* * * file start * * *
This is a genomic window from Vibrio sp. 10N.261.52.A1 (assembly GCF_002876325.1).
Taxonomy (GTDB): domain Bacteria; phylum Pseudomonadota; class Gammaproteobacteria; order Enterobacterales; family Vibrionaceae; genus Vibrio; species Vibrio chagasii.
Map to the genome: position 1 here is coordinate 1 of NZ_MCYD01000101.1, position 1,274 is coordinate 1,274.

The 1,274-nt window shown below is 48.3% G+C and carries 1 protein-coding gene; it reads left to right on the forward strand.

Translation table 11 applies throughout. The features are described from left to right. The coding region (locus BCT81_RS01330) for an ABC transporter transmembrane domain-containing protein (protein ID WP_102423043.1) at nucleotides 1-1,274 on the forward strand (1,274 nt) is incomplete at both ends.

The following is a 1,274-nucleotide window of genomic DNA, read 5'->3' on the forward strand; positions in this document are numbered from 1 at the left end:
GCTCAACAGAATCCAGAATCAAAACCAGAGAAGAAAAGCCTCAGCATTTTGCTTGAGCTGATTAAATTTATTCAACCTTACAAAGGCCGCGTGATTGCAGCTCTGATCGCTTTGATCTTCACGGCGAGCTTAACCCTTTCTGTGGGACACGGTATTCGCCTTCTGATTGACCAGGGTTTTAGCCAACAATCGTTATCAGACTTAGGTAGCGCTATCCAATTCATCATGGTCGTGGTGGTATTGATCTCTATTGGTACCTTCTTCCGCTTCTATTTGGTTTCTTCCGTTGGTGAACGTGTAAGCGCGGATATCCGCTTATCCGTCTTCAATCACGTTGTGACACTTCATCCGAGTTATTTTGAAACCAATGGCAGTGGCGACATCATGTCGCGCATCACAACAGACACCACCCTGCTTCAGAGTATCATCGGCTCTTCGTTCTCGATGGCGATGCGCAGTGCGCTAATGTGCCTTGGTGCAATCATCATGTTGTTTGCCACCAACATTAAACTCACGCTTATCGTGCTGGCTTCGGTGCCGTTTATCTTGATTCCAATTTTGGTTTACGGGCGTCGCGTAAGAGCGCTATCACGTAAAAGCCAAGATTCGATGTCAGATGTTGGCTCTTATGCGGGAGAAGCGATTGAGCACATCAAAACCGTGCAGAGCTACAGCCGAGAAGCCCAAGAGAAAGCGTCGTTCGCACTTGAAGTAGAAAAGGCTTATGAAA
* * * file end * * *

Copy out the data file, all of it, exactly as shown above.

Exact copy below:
This is a genomic window from Vibrio sp. 10N.261.52.A1 (assembly GCF_002876325.1).
Taxonomy (GTDB): domain Bacteria; phylum Pseudomonadota; class Gammaproteobacteria; order Enterobacterales; family Vibrionaceae; genus Vibrio; species Vibrio chagasii.
Map to the genome: position 1 here is coordinate 1 of NZ_MCYD01000101.1, position 1,274 is coordinate 1,274.

The 1,274-nt window shown below is 48.3% G+C and carries 1 protein-coding gene; it reads left to right on the forward strand.

Translation table 11 applies throughout. The features are described from left to right. The coding region (locus BCT81_RS01330) for an ABC transporter transmembrane domain-containing protein (protein ID WP_102423043.1) at nucleotides 1-1,274 on the forward strand (1,274 nt) is incomplete at both ends.

The following is a 1,274-nucleotide window of genomic DNA, read 5'->3' on the forward strand; positions in this document are numbered from 1 at the left end:
GCTCAACAGAATCCAGAATCAAAACCAGAGAAGAAAAGCCTCAGCATTTTGCTTGAGCTGATTAAATTTATTCAACCTTACAAAGGCCGCGTGATTGCAGCTCTGATCGCTTTGATCTTCACGGCGAGCTTAACCCTTTCTGTGGGACACGGTATTCGCCTTCTGATTGACCAGGGTTTTAGCCAACAATCGTTATCAGACTTAGGTAGCGCTATCCAATTCATCATGGTCGTGGTGGTATTGATCTCTATTGGTACCTTCTTCCGCTTCTATTTGGTTTCTTCCGTTGGTGAACGTGTAAGCGCGGATATCCGCTTATCCGTCTTCAATCACGTTGTGACACTTCATCCGAGTTATTTTGAAACCAATGGCAGTGGCGACATCATGTCGCGCATCACAACAGACACCACCCTGCTTCAGAGTATCATCGGCTCTTCGTTCTCGATGGCGATGCGCAGTGCGCTAATGTGCCTTGGTGCAATCATCATGTTGTTTGCCACCAACATTAAACTCACGCTTATCGTGCTGGCTTCGGTGCCGTTTATCTTGATTCCAATTTTGGTTTACGGGCGTCGCGTAAGAGCGCTATCACGTAAAAGCCAAGATTCGATGTCAGATGTTGGCTCTTATGCGGGAGAAGCGATTGAGCACATCAAAACCGTGCAGAGCTACAGCCGAGAAGCCCAAGAGAAAGCGTCGTTCGCACTTGAAGTAGAAAAGGCTTATGAAA